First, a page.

(PhysOrg.com) -- Scientists and amateur enthusiasts alike have long been fascinated by the abilities of some groups of animals to move in lockstep with one another, most specifically with schools of fish and flocks of birds. Now, new research by a team of researchers studying the flocking abilities of European starlings has shown that some of their abilities might be mathematically defined, and that the ability of the birds to change directions almost simultaneously follows the same model as metal when it becomes magnetized. The team is set to publish the results of their study in the Proceedings of the National Academy of Sciences.
Prior research by the same team regarding the velocity of the birds in a flock showed that if just a single bird changed its speed, that change would propagate out to all the other birds in the flock. In this new research, the team focused on orientation. They wanted to know how individual movements of birds in the flock caused changes in the direction of the flock as a whole.
To find out, they set up multiple cameras around Rome, where the huge size of starling flocks is legendary. They took both video and stereometric stills which produce 3D imagery to allow them to capture the positions of birds in a flock as well as to project where they were going and how fast.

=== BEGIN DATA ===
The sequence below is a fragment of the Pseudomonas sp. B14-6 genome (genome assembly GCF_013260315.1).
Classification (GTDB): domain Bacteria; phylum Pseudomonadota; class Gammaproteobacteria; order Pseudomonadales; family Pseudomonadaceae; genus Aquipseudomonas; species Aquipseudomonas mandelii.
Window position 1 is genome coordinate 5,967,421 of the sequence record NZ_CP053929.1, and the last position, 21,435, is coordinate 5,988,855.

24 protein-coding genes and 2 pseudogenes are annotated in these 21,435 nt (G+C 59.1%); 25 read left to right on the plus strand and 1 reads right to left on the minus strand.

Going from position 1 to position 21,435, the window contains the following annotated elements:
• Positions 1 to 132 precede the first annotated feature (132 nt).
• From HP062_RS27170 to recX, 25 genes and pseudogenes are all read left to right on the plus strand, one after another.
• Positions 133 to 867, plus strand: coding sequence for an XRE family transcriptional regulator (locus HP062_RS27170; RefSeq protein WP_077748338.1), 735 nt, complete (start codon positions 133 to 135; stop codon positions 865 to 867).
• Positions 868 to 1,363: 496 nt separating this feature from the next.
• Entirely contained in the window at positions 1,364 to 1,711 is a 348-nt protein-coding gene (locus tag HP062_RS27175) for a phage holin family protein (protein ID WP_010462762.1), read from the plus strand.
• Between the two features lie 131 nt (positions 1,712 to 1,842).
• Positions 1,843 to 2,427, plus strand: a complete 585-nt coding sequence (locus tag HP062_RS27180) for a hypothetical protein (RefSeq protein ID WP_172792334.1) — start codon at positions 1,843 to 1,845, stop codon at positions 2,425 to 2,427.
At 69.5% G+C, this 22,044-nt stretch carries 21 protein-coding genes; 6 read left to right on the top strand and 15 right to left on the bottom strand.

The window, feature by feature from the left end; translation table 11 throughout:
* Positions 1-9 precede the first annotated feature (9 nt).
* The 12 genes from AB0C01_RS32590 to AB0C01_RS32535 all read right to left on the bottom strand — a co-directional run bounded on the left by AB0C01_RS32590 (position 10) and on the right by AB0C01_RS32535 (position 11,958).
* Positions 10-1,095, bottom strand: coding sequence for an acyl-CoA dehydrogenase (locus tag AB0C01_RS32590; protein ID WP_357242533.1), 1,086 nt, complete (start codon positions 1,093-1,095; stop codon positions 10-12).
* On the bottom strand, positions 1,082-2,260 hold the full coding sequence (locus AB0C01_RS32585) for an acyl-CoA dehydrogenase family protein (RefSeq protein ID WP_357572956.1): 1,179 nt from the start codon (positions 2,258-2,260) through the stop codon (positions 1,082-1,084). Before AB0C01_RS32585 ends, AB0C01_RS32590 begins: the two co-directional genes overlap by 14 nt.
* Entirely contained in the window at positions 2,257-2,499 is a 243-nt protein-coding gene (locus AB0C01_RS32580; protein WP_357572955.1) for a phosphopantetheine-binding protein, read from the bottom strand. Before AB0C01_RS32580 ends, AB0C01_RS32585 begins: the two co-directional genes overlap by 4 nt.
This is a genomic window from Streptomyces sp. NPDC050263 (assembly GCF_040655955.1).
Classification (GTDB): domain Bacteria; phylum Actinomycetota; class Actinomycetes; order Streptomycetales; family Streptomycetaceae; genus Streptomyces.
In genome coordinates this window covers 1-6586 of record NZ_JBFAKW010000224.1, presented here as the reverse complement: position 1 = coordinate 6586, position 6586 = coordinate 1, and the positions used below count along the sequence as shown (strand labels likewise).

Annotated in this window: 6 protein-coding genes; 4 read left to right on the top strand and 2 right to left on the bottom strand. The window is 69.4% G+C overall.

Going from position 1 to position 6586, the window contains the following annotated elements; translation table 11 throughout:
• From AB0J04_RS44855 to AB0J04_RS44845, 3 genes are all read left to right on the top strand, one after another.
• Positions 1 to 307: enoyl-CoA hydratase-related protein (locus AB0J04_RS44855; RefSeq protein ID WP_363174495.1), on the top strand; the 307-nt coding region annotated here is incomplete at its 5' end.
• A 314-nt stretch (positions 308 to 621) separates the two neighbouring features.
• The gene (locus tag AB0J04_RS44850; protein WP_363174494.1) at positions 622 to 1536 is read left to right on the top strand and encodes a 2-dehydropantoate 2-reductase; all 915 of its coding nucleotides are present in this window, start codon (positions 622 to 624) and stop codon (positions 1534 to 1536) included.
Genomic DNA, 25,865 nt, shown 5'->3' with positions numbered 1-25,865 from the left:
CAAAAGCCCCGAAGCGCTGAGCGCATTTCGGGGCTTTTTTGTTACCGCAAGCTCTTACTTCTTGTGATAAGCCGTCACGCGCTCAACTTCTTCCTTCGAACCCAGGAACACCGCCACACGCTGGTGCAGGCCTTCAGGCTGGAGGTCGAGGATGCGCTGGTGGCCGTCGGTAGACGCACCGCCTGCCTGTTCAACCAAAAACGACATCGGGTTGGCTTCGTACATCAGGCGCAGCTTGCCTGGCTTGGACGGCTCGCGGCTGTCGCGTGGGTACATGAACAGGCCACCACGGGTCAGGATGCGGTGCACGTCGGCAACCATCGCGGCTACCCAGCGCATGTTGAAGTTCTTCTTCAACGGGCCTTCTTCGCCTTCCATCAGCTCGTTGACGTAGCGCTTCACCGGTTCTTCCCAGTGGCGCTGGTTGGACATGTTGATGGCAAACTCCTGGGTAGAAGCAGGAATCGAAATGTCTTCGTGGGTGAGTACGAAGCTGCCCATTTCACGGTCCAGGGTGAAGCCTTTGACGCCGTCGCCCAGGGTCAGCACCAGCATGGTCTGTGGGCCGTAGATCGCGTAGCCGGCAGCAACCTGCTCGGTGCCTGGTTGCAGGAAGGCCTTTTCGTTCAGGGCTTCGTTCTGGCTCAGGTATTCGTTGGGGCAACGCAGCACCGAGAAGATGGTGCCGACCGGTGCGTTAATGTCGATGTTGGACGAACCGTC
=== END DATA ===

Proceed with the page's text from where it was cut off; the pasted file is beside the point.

In so doing, they discovered two things. The first is that a change in path by one bird impacts exactly seven birds surrounding it, regardless of the size of the flock. The second is that changes in flight path for the flock as a whole happens very similarly to the way single electron spins within a metal line up when a magnetic field is created.
The first finding demonstrates that birds having neighbors is what is important to the flock, not how close they are. The seven birds that are impacted by the movement of one bird, then cause a change in the seven birds around each of them and so on until the entire flock has changed its alignment.
The second finding demonstrates that at least some of the ways birds move in a flock can be defined mathematically, which means other models may be found as well. If so, they may lead to predicting how a flock will respond in various scenarios, which when combined with the way the birds impact their neighbors, may finally solve the age old mystery of how they fly in flocks the way they do.
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The study will be published in PNAS at DOI:10.1073/pnas.1118633109 (not available at this moment yet).